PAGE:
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Full text of "ModernGermanLiterature18801950"

THE  NOVEL  OF  IMPRESSIONISM                    311

an intricate use of symbol; e.g. though the Buddenbrooks die
guiltless and in utter decency the last head of the firm, the im-
maculate senator Thomas, falls into a puddle in the streets and is
brought home stained and bleeding to die; or, in plain terms,
physical decay brings back the flower of gentility to the gutter.
The technique of the novel is on the whole masterly, with its slow
contrasts of character and its minute rendering of the milieu of an
ancient Hanseatic city; faulty, perhaps, is the Dickens-like cari-
cature of the eccentrics and villains; and very dubious is the use
of leit-motifs, i.e. the wearisome repetition of facial and personal
peculiarities and tricks of diction and gesture. This not only tends
to bore if not to irritate the reader, it limits the characters; that is,
at a certain moment they must say a certain thing or make a certain
gesture - they are bound up in the piffling trammels of their per-
sonal habits instead of having unrestricted freedom of movement
and self-revelation. To this practice, however, Thomas Mann
keeps; thus in Konigliche Hoheit Imma always speaks 'with pouted
lips', and the Grand Duke always sucks his upper lip.

The most poignant expression of the artist's tragedy, perhaps,
is in Tonio Kroger (1903), the story of the Liibeck boy with a correct
father and an exotic, passionate mother; he strays into art and
longs to get back to decency, and is not surprised that when he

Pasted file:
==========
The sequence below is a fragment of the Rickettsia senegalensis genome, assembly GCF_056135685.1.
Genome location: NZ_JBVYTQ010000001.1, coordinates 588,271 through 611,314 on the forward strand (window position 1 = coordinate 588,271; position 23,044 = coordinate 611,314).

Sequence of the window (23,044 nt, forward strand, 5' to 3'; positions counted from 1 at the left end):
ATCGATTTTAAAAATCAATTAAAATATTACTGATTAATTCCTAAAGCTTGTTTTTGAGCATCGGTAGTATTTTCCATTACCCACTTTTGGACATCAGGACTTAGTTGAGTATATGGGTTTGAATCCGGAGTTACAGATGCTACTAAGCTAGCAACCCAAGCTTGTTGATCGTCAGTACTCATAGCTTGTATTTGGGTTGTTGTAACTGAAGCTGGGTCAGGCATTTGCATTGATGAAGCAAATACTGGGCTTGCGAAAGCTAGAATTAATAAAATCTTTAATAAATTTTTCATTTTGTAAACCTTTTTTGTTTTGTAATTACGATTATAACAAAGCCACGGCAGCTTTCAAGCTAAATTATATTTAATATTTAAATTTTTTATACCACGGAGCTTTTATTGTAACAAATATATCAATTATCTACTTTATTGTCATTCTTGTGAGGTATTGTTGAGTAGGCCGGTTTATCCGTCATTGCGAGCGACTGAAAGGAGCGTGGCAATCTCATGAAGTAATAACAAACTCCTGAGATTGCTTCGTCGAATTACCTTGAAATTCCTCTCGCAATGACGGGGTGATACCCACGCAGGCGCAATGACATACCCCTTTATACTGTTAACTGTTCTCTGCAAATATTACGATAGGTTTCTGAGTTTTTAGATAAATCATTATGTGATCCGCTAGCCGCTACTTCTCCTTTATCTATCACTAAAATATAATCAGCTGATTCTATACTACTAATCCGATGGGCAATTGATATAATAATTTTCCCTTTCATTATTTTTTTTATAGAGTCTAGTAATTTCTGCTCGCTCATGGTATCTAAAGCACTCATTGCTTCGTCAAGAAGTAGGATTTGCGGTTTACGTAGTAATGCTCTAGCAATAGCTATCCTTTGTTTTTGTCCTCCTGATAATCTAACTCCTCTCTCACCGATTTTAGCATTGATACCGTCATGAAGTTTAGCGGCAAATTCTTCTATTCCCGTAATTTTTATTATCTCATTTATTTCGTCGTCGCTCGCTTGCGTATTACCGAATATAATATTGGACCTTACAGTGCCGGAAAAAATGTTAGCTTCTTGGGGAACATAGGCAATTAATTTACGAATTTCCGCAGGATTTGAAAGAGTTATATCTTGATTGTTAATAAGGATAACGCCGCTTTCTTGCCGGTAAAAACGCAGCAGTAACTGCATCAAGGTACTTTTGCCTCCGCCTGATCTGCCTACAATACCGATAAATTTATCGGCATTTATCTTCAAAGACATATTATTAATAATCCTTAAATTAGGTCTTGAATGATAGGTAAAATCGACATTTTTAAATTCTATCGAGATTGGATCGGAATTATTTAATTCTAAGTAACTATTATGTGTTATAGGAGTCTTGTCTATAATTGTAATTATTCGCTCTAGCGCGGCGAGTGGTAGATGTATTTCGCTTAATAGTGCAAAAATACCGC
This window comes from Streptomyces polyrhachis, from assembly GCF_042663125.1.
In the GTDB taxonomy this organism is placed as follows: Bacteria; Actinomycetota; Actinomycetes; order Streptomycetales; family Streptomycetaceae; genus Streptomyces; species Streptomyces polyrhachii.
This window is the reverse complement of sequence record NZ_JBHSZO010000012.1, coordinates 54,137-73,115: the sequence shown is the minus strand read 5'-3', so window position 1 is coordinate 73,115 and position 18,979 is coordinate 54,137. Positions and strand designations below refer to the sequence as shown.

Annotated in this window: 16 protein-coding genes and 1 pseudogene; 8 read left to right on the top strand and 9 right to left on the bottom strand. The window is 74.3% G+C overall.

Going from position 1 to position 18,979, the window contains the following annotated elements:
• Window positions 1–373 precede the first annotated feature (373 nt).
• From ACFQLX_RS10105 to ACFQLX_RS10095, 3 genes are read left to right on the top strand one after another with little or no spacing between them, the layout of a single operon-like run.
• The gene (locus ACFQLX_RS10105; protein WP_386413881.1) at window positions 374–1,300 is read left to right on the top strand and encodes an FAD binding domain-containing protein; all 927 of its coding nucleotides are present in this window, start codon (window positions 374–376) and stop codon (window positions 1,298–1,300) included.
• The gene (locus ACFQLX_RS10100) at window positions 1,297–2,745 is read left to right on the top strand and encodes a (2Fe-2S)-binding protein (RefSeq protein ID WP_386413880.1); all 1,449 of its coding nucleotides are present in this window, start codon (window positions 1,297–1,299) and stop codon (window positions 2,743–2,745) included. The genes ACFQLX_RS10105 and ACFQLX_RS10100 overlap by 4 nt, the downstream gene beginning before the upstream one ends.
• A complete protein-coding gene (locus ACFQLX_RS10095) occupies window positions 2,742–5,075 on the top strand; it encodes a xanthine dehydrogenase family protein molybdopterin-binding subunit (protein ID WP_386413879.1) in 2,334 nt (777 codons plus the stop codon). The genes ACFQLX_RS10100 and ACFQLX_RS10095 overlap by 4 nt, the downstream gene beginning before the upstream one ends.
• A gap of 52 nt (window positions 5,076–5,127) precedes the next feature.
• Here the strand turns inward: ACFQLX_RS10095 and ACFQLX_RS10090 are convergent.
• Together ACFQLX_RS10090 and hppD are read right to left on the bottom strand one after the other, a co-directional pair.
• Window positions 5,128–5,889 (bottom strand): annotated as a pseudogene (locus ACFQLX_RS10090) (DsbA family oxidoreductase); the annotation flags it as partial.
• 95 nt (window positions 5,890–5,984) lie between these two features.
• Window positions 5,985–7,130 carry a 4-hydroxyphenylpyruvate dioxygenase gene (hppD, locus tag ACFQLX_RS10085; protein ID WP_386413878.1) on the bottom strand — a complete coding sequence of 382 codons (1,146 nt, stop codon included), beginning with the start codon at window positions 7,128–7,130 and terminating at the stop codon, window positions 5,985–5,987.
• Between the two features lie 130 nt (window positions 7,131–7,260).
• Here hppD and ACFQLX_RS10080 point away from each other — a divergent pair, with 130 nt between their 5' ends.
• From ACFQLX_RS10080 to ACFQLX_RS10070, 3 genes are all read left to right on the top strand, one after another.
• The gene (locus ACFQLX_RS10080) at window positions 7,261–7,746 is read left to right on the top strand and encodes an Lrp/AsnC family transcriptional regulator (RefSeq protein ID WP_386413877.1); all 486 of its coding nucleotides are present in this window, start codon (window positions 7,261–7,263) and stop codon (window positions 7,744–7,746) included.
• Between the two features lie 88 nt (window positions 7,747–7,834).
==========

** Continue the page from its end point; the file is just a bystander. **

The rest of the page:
returns as a famous author to his native city he is nearly arrested
under suspicion of being a criminal. The three collections of short
stories Der kleine Herr Friedemann (1898), Tristan (1903) and Das
Wtmderfdnd (1914) contain more than one acknowledged master-
piece. Asceticism and joy in life, or in other words dualism, are
the theme of the short tale Gladius Dei and of the literary drama
Fiorensra (1905). In Gladius Dei a religious fanatic declaims against
the flaunting indecencies and the display of physical beauty in
Munich, the typical art-city of our days; in Fioremyt Savonarola
faces and defies Loren2O dei Medici, while Florence, symbolized
as the courtesan Fiore, has to choose between the two, between
ascetic spirituality (Geist) and art that snares the senses. In K&tig-
liche Hoheit (1909) the individualism of the impressionists turns to
the altruism which the expressionists were soon to proclaim: a
prince (with a withered hand - bold symbolism before 1914!)
stands for the artist or unusual character; he achieves salvation by
sacrificing himself for the good of the community. The problem
of the extraordinary personality here finds its solution, which is